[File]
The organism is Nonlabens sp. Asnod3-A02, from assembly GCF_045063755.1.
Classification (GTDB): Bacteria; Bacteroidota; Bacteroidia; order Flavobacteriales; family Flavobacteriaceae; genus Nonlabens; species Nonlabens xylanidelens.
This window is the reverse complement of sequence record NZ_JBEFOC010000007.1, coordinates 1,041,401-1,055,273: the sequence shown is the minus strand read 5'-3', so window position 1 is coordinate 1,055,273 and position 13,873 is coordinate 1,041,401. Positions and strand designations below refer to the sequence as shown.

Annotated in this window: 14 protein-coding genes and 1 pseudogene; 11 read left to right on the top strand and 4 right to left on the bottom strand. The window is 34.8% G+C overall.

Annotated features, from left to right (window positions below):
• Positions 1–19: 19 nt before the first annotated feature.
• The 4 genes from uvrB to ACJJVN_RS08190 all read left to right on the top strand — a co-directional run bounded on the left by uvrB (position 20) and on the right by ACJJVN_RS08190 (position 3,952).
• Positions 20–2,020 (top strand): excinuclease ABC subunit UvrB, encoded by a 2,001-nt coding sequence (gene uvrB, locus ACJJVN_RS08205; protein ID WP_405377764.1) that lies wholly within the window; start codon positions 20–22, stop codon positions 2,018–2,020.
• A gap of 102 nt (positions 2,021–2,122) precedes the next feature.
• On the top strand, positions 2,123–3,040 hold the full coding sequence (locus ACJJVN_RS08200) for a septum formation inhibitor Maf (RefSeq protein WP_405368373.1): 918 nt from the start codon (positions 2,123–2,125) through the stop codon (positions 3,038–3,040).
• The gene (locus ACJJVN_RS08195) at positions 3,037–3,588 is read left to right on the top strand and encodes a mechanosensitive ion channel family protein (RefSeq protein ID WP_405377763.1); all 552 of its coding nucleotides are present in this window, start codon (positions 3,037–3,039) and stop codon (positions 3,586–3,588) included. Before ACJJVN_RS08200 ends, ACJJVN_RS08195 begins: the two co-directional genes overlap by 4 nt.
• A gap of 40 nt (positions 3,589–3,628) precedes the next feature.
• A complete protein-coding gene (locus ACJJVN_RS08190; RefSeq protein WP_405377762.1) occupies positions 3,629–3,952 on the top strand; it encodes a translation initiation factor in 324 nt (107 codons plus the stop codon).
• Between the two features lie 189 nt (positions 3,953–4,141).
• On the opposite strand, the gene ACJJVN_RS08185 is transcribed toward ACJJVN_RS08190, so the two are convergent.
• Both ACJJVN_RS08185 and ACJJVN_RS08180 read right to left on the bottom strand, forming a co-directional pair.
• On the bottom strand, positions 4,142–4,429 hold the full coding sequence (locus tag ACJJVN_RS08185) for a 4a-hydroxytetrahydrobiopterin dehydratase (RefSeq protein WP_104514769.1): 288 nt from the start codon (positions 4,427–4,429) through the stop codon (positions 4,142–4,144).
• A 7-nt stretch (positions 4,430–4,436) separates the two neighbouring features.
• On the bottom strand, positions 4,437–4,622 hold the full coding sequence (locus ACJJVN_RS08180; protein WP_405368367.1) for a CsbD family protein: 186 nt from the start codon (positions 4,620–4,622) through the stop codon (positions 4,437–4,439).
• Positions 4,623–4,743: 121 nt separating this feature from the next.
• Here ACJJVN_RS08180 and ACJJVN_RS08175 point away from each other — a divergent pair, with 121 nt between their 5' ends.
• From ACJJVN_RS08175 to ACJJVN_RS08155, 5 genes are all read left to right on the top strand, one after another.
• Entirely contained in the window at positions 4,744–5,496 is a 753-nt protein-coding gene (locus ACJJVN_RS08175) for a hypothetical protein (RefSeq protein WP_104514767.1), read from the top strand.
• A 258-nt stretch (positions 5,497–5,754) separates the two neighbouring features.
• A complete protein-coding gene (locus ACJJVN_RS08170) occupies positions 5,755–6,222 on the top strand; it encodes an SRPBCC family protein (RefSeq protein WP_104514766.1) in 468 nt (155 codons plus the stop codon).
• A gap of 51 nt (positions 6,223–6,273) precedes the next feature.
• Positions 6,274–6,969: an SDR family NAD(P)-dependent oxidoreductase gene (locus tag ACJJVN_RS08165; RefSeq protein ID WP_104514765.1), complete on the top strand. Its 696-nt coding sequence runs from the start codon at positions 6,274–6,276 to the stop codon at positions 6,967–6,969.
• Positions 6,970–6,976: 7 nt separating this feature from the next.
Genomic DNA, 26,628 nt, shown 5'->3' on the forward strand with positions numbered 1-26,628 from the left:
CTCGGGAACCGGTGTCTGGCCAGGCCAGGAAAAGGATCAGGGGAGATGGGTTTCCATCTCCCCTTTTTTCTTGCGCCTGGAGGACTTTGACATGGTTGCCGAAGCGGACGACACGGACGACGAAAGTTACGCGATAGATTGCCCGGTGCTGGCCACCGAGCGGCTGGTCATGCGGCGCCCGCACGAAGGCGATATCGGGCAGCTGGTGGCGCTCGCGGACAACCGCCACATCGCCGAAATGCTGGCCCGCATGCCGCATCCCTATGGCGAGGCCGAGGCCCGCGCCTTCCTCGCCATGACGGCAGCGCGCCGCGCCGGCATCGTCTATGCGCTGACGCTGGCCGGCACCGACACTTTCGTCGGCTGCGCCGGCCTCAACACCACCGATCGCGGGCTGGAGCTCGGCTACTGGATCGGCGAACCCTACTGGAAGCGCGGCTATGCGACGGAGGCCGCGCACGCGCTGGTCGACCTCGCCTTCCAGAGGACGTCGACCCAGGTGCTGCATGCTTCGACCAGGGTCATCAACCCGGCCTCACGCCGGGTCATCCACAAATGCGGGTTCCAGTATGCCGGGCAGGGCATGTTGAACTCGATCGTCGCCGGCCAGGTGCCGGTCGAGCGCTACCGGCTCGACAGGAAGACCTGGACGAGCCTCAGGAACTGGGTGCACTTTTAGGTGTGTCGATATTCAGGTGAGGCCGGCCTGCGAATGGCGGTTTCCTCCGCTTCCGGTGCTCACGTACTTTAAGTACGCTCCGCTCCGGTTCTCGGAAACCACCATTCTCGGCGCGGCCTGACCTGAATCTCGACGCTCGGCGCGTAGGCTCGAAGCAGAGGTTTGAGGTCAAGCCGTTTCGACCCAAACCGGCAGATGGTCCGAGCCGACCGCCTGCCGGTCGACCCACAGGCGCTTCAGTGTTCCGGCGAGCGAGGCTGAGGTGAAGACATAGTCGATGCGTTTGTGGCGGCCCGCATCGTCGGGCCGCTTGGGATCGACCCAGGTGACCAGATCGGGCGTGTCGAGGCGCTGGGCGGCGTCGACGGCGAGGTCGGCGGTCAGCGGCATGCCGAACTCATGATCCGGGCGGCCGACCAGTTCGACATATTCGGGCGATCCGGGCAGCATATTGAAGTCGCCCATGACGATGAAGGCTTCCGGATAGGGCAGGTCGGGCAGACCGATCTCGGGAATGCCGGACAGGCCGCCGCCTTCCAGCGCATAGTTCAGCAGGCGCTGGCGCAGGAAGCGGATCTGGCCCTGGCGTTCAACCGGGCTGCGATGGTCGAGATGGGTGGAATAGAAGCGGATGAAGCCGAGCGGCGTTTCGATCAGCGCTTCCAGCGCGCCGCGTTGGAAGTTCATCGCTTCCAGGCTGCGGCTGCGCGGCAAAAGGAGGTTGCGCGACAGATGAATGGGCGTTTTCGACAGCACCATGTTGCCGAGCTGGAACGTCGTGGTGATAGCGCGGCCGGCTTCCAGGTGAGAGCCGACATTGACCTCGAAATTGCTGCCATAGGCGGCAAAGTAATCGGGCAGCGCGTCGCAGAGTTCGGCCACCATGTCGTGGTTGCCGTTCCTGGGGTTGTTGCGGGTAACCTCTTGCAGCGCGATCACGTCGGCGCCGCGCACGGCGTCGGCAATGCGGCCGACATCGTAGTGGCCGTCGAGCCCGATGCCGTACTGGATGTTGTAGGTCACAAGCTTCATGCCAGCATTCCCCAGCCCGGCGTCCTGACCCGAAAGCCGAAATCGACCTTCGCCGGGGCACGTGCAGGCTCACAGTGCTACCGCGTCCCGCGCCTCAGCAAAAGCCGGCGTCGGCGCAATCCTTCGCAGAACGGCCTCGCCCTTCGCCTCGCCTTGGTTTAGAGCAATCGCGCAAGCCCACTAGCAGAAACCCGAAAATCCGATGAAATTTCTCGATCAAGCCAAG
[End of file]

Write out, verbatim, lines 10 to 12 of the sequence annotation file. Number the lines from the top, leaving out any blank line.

• On the top strand, positions 2,123–3,040 hold the full coding sequence (locus ACJJVN_RS08200) for a septum formation inhibitor Maf (RefSeq protein WP_405368373.1): 918 nt from the start codon (positions 2,123–2,125) through the stop codon (positions 3,038–3,040).
• The gene (locus ACJJVN_RS08195) at positions 3,037–3,588 is read left to right on the top strand and encodes a mechanosensitive ion channel family protein (RefSeq protein ID WP_405377763.1); all 552 of its coding nucleotides are present in this window, start codon (positions 3,037–3,039) and stop codon (positions 3,586–3,588) included. Before ACJJVN_RS08200 ends, ACJJVN_RS08195 begins: the two co-directional genes overlap by 4 nt.
• A gap of 40 nt (positions 3,589–3,628) precedes the next feature.